A series of articles has recently been published praising individual offices at the expense of open spaces and therefore suggesting that no more landscaped offices be created. And yet … Even if landscaped offices could be described as a mode of management by journalists, the adoption of this organization of space dates back to the 1950s and since then, such negative articles have been regularly published.
However, approximately every five years, these articles aggregate to attract the attention of the press. Academics and journalists seem to have a particular dislike for open spaces. But clearly, open spaces are not a "fashion" and I think they will last. It therefore seems more useful to focus on how to solve the proven problems associated with this way of designing workspaces, rather than simply criticizing them.
In reality, demonizing the design of all indiscriminately landscaped spaces looks like a stroke of the sword. As an office developer, our project managers feel frustrated by this reductive point of view. To facilitate a slightly more positive approach, we have created a taxonomy of 12 office typologies. One aspect of office design is the range of organizational variations ranging from the fully open space plan to the fully partitioned offices.
In our own experience, the solutions and scenarios at the ends of these options are generally not the best. For example, a fully open work environment with no privacy, or a work space made up entirely of individual desks, is unlikely to meet the needs of a modern and dynamic organization.
We believe it is time to design innovative work environments. The design of these spaces must include:
- all activities in space
- work practices both current and desired in the future
- the existing management style
- the daily operation of the space
- encouraging preferred behaviors within it.
As mentioned earlier, creating a high density of workstations (often offered as the cheapest solution) is unlikely to suit most organizations, even though there are exceptions such as call centers and trading rooms with room regulator ceilings.
The recent series of articles criticizing the open plan is mainly a consequence of recent research showing that when switching to a mode of organization in open space,
"Contrary to popular belief, the volume of face-to-face interactions has decreased significantly (around 70%) … with an associated increase in electronic interaction."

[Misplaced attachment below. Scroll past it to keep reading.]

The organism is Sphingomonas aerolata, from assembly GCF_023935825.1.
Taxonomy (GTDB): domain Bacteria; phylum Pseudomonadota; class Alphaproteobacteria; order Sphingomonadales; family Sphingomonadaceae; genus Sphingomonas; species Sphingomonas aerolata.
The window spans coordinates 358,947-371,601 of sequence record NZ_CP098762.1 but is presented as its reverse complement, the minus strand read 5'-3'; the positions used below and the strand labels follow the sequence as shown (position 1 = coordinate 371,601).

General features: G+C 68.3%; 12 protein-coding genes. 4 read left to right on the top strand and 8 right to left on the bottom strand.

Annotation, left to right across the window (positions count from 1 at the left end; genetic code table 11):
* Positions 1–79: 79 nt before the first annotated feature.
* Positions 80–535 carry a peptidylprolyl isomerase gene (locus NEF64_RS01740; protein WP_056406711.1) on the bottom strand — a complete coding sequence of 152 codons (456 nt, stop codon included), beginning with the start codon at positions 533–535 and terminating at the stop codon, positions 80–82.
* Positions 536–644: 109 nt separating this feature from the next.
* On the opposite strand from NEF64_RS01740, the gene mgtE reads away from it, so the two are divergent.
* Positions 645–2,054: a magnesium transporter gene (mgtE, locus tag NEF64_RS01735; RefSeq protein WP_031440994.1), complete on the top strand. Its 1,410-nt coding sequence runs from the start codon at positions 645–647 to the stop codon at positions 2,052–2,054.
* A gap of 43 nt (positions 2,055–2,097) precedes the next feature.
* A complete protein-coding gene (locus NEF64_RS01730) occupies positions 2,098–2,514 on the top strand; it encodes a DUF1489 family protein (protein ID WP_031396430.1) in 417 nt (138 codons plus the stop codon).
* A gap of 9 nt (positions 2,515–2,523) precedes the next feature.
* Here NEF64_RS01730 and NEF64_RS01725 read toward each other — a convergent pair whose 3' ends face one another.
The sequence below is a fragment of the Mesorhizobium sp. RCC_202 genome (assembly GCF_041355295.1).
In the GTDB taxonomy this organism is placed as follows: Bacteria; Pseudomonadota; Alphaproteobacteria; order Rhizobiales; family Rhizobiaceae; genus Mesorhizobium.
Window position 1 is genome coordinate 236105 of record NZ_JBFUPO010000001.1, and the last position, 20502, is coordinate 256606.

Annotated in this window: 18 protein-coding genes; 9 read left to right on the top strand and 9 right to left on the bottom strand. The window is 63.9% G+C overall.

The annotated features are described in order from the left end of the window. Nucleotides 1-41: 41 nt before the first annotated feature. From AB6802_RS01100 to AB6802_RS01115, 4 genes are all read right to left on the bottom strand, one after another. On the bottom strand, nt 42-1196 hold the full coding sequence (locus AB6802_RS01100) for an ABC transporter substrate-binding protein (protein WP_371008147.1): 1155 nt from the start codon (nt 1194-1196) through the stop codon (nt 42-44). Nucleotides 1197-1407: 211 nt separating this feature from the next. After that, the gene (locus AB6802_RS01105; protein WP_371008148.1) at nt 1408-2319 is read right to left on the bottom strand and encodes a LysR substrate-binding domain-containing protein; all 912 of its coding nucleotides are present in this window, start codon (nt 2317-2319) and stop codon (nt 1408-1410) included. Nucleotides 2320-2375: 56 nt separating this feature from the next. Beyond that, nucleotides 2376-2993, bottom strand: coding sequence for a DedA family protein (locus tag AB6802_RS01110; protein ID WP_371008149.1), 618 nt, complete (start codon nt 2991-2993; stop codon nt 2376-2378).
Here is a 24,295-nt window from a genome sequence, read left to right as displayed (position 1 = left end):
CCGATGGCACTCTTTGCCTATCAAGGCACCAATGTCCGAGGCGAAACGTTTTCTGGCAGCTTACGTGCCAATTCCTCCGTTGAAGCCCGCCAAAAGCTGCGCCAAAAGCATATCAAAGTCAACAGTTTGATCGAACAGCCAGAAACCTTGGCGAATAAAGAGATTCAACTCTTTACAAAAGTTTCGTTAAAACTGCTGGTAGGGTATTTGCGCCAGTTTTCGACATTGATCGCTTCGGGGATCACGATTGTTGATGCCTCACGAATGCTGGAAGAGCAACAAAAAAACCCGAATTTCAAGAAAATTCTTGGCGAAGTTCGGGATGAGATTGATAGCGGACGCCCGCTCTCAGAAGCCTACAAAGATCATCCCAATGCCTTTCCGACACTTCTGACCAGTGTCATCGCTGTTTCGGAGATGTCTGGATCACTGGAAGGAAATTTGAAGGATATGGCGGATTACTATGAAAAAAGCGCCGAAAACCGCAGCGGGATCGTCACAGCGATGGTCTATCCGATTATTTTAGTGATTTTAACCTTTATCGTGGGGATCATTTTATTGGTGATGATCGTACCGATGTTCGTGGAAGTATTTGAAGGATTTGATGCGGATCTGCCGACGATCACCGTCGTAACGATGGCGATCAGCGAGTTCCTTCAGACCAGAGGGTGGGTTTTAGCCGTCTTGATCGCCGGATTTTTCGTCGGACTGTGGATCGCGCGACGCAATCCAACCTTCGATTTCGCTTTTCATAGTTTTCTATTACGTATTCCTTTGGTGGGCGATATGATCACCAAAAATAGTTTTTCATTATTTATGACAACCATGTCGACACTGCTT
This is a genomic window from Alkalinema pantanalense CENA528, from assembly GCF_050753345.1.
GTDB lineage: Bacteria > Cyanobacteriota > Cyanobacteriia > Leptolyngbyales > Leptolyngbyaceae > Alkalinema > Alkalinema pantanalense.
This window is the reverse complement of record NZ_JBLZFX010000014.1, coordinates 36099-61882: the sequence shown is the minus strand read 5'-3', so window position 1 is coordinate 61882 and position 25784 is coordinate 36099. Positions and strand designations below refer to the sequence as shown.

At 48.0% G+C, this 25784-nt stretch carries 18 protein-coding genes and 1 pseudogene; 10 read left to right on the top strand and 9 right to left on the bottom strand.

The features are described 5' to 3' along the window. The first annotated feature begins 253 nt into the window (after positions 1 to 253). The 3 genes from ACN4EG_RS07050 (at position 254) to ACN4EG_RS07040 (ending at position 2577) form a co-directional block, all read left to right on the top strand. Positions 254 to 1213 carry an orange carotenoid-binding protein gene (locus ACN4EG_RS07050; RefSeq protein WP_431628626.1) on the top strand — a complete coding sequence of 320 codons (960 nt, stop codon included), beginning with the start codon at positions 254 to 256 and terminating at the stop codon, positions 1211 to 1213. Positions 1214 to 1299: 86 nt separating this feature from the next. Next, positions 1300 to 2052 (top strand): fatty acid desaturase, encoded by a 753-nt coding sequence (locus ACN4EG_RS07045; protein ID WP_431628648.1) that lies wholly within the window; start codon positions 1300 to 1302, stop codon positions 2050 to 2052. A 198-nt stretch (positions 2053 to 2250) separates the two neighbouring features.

In summary, rather than encouraging an increasingly dynamic face-to-face collaboration, landscaped offices would trigger a human adaptation consisting of a withdrawal of direct relations in favor of a withdrawal into instant messaging.
However, collaboration is the fact that two or more people come together and produce something they could not have created on their own. A prerequisite for collaboration is trust and a precursor to this is social interaction. So generally all interactions are good, but there is a point when the interaction becomes a distraction and, for good productivity, should be reduced. Researchers reported an average of 5.8 hours of interaction per day before moving into landscaped offices, 1.7 hours per day after the move. For most companies, having their employees involved in the interaction for about 75% of their working day is not conducive to productivity. Did they only have about 2 hours a day to do targeted work? It could be argued that the new open space design allowed occupants to work with less distraction and be more productive. The increase in electronic interaction may be due to the fact that participants have learned to respect the privacy of their colleagues and to reduce distractions and interruptions in their new environment.
The fact that there are no office partitions and that large, limitless areas may exist, perhaps without common facilities to help divide the space, indicates a poorly designed space. Indeed, making privacy and controlling noise and temperature more difficult in open environments. But it also doesn't seem very wise to provide a building in which workers are placed in rows of insulated boxes; we might as well send them home.
So let's take up the challenge of improving landscaped workspaces from a bleak, noisy open space to an innovative work environment.